Please tell us about yourself
Shalini Shankar is a second-year master’s student in the Department of Food Science and Technology at University of California, Davis Graduate School of Management. She earned her Bachelor of Technology (B.Tech) in food engineering and technology from the Institute of Chemical Technology in Mumbai, India. She worked with the Coca-Cola Co. in the corporate R&D and the global scientific and regulatory affairs departments, and also completed internships with the USDA, Tata Chemicals Innovation Centre and Equinox Labs prior to enrolling at UC Davis.
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What’s important about your research—and where do you hope to take it?
Global yearly whey (Whey is the liquid remaining after milk has been curdled and strained. It is a byproduct of the manufacture of cheese or casein and has several commercial uses) production from cheesemaking amounts to approximately 190 million metric tonnes. From this, whey proteins are successfully captured and commercialized, however, there are still several effluent streams that are discarded at cost to the industry. In fact, many of these streams contain valuable nutrients: lactose, minerals, naturally occurring functional peptides and bioactive milk oligosaccharides. My research focuses on the characterization of the bioactive compounds in these underutilized streams and on developing methods for their extraction at scale. My endeavor is to enable the dairy industry to capture new beneficial bioactive compounds that are currently part of a large and challenging waste stream and turn them into valuable functional food ingredients that can be used to improve infant and elderly nutrition.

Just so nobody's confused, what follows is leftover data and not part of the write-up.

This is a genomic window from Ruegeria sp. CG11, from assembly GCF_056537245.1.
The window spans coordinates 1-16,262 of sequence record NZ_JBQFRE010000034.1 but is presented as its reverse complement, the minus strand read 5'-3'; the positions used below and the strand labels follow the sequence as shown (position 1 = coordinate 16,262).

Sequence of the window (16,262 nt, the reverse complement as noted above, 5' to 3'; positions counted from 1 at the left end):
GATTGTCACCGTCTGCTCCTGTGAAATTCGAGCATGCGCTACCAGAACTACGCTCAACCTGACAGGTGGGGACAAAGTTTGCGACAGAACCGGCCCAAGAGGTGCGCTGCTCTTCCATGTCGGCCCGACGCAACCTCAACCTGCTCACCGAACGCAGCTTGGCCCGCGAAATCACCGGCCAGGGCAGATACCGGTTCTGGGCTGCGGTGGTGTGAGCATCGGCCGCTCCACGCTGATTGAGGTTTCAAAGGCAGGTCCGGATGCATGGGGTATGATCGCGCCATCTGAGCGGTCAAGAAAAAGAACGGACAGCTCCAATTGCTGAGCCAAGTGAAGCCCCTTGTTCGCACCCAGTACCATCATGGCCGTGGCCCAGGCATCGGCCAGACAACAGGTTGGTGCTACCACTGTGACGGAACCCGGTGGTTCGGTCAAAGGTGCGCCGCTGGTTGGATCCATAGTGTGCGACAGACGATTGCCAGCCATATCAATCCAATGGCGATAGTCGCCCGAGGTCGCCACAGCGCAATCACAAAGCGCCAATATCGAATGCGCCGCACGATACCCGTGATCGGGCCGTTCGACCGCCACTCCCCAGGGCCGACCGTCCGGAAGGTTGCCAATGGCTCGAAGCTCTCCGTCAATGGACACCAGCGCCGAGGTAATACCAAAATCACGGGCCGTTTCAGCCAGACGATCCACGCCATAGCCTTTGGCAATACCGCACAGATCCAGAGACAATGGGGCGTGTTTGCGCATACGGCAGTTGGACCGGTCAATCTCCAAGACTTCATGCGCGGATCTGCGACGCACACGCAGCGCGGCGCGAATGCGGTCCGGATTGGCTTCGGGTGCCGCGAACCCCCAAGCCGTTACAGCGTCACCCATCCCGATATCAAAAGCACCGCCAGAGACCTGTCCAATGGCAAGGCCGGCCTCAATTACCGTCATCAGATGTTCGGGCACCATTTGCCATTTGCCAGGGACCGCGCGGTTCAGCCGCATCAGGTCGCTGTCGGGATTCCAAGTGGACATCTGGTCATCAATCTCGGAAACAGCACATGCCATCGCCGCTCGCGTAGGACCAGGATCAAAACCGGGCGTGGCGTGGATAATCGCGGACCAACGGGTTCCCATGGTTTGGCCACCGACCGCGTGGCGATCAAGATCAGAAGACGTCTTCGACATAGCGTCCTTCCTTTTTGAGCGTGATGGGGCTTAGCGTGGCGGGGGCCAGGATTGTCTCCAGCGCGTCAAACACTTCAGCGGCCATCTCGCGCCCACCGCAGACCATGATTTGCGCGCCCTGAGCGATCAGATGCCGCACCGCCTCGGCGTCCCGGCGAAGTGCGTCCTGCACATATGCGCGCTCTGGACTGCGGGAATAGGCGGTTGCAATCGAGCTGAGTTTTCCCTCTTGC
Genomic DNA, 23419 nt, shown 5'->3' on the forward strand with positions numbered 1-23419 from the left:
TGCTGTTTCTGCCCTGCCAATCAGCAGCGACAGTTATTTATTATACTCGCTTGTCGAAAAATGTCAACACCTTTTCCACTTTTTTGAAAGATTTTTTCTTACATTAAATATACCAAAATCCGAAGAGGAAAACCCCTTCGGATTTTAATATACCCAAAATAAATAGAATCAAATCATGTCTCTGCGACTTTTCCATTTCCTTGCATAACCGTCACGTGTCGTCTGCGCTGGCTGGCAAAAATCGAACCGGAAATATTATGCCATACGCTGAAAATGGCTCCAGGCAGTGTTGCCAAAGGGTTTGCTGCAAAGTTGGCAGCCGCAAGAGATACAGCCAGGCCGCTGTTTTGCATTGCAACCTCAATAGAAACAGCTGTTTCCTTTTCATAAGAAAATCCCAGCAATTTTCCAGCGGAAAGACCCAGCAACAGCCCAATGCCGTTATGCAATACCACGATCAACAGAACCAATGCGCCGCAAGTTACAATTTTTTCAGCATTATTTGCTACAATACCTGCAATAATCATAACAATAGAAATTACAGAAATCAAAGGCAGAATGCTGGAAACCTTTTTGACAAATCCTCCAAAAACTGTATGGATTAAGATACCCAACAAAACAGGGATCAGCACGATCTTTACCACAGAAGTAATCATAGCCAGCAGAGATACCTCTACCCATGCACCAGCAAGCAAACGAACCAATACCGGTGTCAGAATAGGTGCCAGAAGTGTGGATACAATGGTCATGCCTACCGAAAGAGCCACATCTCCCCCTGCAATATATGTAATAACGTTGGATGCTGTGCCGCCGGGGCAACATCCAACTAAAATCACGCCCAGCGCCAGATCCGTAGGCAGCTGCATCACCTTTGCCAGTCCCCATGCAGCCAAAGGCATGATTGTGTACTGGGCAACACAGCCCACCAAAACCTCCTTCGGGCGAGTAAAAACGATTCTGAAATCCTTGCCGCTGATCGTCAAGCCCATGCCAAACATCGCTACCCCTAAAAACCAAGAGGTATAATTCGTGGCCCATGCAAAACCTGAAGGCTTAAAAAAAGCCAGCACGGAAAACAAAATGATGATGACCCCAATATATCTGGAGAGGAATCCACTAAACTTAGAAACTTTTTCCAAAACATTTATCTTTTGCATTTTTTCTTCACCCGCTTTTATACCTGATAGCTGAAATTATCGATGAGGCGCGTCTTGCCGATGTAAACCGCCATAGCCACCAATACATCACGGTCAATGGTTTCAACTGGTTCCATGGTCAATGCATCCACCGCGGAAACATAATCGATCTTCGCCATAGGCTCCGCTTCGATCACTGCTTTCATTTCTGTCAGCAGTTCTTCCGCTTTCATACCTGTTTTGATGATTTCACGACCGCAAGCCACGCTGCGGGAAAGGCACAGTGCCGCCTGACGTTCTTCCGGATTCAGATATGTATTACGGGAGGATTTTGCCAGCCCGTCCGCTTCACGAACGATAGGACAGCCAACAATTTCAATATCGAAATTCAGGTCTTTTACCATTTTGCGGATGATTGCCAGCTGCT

What are you most passionate about in your work?
Milk is one of the most protective means of providing postnatal nutrition for healthy infant development and, therefore, a very interesting model to study. Milk bioactives play an important role in modulating gut health and have become an area of intensive research. What I find most exciting about my work is that it lies at the crossroads of advancements in analytical, processing methods and big data—thereby providing a unique opportunity to develop sustainable solutions to harvest these health-promoting ingredients from dairy industry side streams while simultaneously adding value to waste streams.
How will what you learn as a Business Development Fellow help you change the world?
Our focus, as researchers, is the advancement of scientific knowledge. What I am also particularly interested in is exploring the commercial potential of research and their transformation into products and processes that can benefit society, the environment and industry. The coursework and hands-on experience in designing new ventures through the Business Development Fellowship program has helped me gain a better understanding of the entrepreneurial experience, commercialization of innovation, and equipped me with the skills to manage innovation through its lifecycle.
What is the most valuable lesson or experience you have had through the program?
I thoroughly enjoyed the MBA courses and becoming acquainted with different aspects of business development. I particularly enjoyed Professor Marc Lowe’s New and Small Business Ventures class, in which we had the opportunity to develop a complete business plan for our own startup ventures, which was a tremendous learning experience. The opportunity to work in teams with highly diverse backgrounds and expertise has also been invaluable.